December 03, 2012
Researchers from North Carolina State University and the University of Oregon show how hackers can anonymously hijack computing power from cloud-based Web browsers.
Cloud-based browsing is intended to boost the performance of low-power devices, like mobile phones and tablets, by offloading the bulk of the computation to remote servers. However, by exploiting design vulnerabilities inherent in some cloud browsers, cyber-thieves can create a virtual compute farm dedicated to unlawful activities, like password cracking and denial of service attacks.
A new research paper, Cloud-Based Browsers for Fun and Proﬁt, describes the parasitic computing ploy in detail. Considering the powerful capabilities of today's cloud browsers, the researchers wondered: "Was it now possible to perform arbitrary general-purpose computation within cloud-based browsers, at no cost to the user?"
A technique called Browser MapReduce (BMR) is used to explore the computation and memory limits of four cloud browsers, Amazon Silk, Opera Mini, Cloud Browse and Puffin. BMR is based on Google's MapReduce framework for the parallel processing of large datasets.
The researchers developed and tested three canonical MapReduce applications – word count, distributed grep, and distributed sort. A URL shortening service was used to pass large packets of data between nodes. The computations were completed successfully, but due to ethical considerations, packet sizes were kept to 100 MB or less. Researcher and co-author, Dr. William Enck, an assistant professor of computer science at NC State, suggests that the same applications could be carried out using much larger datasets, they just didn't want this academic exercise to pose an undue burden to the systems they were using.
Based on their findings and observations, the authors conclude that "the computational ability made freely available by cloud browsers allows for an open compute center that is valuable and warrants substantially more careful protection."
As one example of the potential for misuse, they simulated a password cracking implementation and found that with Puffin, 24,096 hashes could be generated per second for a total of 200 million per job.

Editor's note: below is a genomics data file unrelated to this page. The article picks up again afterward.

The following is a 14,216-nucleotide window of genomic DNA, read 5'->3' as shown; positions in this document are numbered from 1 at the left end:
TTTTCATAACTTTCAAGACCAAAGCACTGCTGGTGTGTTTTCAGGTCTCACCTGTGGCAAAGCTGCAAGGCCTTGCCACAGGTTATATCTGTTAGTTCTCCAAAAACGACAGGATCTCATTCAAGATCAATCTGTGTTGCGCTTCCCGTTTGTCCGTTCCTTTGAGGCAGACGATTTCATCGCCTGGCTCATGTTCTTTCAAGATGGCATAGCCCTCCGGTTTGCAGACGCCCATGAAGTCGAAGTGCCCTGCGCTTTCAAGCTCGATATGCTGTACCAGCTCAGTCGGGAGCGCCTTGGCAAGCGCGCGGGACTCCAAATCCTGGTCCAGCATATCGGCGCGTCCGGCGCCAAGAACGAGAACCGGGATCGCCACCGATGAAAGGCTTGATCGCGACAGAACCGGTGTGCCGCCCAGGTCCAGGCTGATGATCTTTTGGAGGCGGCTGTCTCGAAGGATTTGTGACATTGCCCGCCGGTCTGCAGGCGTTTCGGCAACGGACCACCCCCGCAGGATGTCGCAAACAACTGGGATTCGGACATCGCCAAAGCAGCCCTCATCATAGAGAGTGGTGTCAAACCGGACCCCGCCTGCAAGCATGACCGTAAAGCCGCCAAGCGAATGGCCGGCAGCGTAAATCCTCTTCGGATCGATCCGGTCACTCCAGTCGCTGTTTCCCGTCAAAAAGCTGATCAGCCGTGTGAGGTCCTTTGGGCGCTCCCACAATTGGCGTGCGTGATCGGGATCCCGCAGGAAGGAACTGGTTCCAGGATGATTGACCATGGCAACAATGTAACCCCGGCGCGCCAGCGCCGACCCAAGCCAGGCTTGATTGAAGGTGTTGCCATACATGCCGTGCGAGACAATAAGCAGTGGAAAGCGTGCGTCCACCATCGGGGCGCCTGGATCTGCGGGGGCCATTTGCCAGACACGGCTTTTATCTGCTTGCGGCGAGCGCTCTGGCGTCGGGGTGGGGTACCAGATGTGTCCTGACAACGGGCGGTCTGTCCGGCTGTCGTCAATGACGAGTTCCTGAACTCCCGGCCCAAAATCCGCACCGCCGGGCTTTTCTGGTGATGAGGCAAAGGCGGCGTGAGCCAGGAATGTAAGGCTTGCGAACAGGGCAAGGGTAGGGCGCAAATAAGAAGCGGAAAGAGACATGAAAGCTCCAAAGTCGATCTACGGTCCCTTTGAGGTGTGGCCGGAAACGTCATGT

The paper provides several recommendations aimed at improving the security of cloud-based browsers.
1. Providers should place resource limitations on rendering tasks.
2. Because a framework such as BMR can link jobs to create a computation grid, providers should also rate limit connections from mobile clients. One way to do this is to require users to create accounts, and place rate limits on authenticated users.
3. To help reduce the ability to clone instances, the browser could require registration and use a device-specific private key as part of its handshake protocol with the cloud-based renderers. The Amazon Silk browser already does this.
4. Techniques such as CAPTCHAs can limit the rate of creating new accounts.
The paper will be presented this Thursday at the Annual Computer Security Applications Conference in Orlando, Fla.
Frank Ding, engineering analysis & technical computing manager at Simpson Strong-Tie, discussed the advantages of utilizing the cloud for occasional scientific computing, identified the obstacles to doing so, and proposed workarounds to some of those obstacles.
The private industry least likely to adopt public cloud services for data storage are financial institutions. Holding the most sensitive and heavily-regulated of data types, personal financial information, banks and similar institutions are mostly moving towards private cloud services – and doing so at great cost.
In this week's hand-picked assortment, researchers explore the path to more energy-efficient cloud datacenters, investigate new frameworks and runtime environments that are compatible with Windows Azure, and design a uniﬁed programming model for diverse data-intensive cloud computing paradigms.
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